Classic Computer Magazine Archive COMPUTE! ISSUE 26 / JULY 1982 / PAGE 88

Learning With Computers
Teaching Johnny To Program

Glenn Kleiman
Teaching Tools: Microcomputer Services
Palo Alto, CA

I expect within the next few years someone will write a book charging many schools with a misguided approach to teaching children about computer programming. This book, probably entitled Why Johnny Can't Program, will claim that teaching LOGO is the only proper approach, and that teaching BASIC is almost evil. Such extreme claims have already been made. For example, Seymour Papert, a leading advocate of LOGO, has written in Mindstorms: Children, Computers and Powerful Ideas:

[It is] as unacceptable for children to enter the computer culture by learning computer languages such as BASIC as it would be to confine their access to English poetry to pidgin English translations (p. 211).

BASIC is the standard language for all personal computers. LOGO is a newer language, available for Apple II and TI 99/4 computers and being developed for several others. The advocates of LOGO claim it should, and will, replace BASIC — especially for teaching children. In order to evaluate this claim, we first must consider what features we want in a computer language taught to children.

What Children Need

  1. The language should make small but interesting programs easy to write. This is useful for motivating students and alleviating anxieties about programming.
  2. The language should make it easy to debug programs. Beginners quickly realize the need for exactness in programming but have trouble getting all the details right. Clear error messages and other features that facilitate debugging prevent a lot of frustration in teaching and learning.
  3. The language should be designed for working with pictures and words. Most people, particularly young people, would rather use computers to create pictures and dialogues than to solve mathematical problems.
  4. Learning the language should provide a good basis for learning more advanced programming. The students should master concepts common to all computer languages and develop good programming techniques.
  5. The language should be compatible with the ways children think, and working with the language should facilitate the development of general thinking skills.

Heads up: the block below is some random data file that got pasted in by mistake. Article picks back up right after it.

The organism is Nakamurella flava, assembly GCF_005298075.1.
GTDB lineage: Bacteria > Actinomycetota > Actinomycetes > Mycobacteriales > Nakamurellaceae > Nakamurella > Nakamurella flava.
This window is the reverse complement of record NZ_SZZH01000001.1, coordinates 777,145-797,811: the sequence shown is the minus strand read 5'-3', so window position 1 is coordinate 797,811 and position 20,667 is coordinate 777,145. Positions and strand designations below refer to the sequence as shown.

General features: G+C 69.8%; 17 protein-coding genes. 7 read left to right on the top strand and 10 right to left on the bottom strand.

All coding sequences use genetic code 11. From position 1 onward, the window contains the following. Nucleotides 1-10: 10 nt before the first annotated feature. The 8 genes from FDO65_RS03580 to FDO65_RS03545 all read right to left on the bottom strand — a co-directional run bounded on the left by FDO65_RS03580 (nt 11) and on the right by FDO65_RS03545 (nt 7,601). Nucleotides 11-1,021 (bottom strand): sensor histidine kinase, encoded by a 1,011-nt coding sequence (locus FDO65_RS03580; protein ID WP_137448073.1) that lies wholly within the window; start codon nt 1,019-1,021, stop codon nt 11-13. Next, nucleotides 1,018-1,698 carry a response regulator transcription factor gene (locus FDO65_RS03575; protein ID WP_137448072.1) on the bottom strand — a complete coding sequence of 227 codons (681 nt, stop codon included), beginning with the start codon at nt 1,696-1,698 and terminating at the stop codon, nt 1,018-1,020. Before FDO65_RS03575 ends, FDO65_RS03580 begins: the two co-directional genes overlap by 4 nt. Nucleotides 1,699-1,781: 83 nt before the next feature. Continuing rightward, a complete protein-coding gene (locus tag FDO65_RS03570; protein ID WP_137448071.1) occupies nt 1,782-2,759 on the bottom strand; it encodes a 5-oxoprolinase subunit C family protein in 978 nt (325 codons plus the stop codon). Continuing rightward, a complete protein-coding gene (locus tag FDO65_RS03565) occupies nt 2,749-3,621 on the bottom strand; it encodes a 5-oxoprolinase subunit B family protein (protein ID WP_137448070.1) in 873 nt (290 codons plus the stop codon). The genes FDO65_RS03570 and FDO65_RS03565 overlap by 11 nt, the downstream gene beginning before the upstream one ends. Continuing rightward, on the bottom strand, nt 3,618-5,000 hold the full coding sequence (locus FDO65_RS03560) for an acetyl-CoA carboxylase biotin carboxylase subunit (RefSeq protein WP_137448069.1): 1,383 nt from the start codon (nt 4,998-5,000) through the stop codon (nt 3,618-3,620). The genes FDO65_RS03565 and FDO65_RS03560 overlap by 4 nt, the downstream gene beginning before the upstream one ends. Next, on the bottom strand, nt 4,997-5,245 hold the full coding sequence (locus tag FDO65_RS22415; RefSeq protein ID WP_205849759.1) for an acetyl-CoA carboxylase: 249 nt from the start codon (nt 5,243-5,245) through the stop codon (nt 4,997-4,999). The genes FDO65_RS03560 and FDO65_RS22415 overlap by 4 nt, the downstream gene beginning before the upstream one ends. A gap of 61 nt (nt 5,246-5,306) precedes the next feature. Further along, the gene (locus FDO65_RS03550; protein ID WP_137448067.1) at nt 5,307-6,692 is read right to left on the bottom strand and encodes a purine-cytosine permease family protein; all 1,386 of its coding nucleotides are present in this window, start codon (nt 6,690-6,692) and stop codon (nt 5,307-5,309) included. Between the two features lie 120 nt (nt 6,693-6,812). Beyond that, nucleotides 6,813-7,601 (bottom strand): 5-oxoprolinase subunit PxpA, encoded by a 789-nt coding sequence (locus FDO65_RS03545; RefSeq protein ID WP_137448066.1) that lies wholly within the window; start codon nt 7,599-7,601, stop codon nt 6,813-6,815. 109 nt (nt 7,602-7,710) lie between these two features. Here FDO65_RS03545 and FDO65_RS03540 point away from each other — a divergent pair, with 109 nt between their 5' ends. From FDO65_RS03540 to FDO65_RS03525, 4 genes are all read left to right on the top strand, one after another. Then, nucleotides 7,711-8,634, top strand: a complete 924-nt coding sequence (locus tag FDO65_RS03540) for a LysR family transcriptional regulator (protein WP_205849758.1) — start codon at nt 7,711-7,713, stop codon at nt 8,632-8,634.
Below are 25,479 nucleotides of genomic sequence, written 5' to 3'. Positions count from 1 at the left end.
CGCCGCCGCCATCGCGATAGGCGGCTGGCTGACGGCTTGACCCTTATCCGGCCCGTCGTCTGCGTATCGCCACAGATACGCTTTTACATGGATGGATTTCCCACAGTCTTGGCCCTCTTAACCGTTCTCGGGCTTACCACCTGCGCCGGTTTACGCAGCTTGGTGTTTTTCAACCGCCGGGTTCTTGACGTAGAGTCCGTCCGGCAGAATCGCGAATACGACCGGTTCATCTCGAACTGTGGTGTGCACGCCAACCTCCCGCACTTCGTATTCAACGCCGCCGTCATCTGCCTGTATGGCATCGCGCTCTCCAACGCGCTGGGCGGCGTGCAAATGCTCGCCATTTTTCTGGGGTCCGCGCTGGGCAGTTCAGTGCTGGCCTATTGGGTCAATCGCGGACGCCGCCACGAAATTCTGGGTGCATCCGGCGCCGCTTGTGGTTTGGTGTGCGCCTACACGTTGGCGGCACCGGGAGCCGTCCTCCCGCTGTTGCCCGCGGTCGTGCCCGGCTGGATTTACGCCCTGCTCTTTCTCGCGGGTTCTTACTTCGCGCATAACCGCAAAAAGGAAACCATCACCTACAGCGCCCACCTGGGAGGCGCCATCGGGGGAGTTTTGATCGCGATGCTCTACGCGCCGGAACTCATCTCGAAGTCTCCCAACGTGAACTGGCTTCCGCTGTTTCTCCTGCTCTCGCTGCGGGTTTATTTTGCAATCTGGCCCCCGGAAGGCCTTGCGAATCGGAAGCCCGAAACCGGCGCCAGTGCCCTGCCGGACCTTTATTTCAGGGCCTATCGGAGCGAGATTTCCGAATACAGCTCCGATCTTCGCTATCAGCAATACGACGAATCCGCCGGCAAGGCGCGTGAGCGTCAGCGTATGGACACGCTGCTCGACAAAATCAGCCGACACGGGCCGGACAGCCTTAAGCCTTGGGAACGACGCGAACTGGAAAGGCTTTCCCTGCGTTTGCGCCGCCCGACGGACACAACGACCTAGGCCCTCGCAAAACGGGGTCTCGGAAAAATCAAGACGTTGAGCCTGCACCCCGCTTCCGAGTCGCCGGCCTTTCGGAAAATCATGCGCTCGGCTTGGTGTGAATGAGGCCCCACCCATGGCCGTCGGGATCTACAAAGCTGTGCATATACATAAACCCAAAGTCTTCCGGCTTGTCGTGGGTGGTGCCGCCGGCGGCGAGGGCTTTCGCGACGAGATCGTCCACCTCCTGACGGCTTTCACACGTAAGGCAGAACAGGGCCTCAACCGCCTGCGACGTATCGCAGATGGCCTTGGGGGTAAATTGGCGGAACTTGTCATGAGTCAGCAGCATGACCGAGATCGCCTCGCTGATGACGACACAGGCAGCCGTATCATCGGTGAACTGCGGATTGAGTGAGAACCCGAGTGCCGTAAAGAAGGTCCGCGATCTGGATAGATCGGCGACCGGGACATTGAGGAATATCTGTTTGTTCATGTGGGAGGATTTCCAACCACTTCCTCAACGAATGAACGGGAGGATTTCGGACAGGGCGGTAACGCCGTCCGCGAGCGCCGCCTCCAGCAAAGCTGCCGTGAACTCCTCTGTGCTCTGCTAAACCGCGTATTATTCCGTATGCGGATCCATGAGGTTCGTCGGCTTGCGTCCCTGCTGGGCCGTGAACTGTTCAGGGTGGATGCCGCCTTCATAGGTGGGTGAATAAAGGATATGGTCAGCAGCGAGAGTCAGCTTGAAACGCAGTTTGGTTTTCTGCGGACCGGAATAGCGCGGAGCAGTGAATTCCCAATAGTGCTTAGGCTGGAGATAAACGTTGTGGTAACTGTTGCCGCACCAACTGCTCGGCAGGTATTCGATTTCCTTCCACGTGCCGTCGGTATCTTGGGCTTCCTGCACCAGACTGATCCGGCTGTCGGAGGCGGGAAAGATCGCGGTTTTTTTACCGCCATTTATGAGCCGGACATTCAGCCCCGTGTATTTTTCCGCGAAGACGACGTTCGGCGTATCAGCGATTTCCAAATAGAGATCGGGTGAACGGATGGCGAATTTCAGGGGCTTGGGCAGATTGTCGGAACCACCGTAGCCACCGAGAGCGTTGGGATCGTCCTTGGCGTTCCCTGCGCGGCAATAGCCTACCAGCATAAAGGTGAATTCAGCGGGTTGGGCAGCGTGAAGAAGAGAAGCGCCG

Comparing BASIC and LOGO

Now that we have some criteria, how do BASIC and LOGO compare?

Ease of getting started. BASIC and LOGO were both designed with novice programmers in mind. In either language, you can write small programs with a few simple commands. The programs will be of different types. A typical first BASIC program performs simple mathematical operations such as converting between centigrade and fahrenheit degrees. A typical first LOGO program creates shapes such as squares and triangles.

Ease of debugging. BASIC and LOGO are both interactive or conversational languages. When using an interactive language, you can get immediate responses from the computer without having to go through any other steps (such as the compiling step required with many languages). This makes it easier to find and correct errors in programs. With either BASIC or LOGO you can stop a program at any time, ask the computer questions such as the values of variables, and then continue the program from where it was stopped. The two languages also give helpful information about exactly where errors occur.

Working with pictures. LOGO contains an excellent Turtle Graphics system which makes it easy to create pictures. The child commands a "turtle" marker to move and draw on the screen. The commands include move forward or backward a number of steps, turn left or right a number of degrees, select a pen of a specified color, and raise or lower the pen to control whether the turtle draws as it moves. Here is a simple program to draw a square:


This program can be condensed to:


Turtle graphics, originally developed as part of LOGO, has since been incorporated into other languages, including Atari PILOT which I will review in next month's column. See Dave Thornburg's Friends of the Turtle column for more examples of turtle graphics.

BASIC typically uses a coordinate graphic system in which you specify the horizontal and vertical locations of things to appear on the screen. Here is a BASIC program to draw a square:

100 DRAW 0, 0 TO 40, 0
110 DRAW 40, 0 TO 40, 40
120 DRAW 40, 40 TO 0, 40
130 DRAW 0, 40 TO 0, 0

Each DRAW command draws a line between the coordinates specified.

There are many dialects of BASIC. In some the graphic commands are limited to plotting points and drawing lines. Others, such as the Radio Shack Color Computer Extended BASIC and the IBM Personal Computer BASIC, include more powerful graphic commands for drawing circles, arcs and boxes, filling areas with color, and moving pictures on the screen to create animations. The ease of creating pictures in BASIC depends to a large extent on which version is used.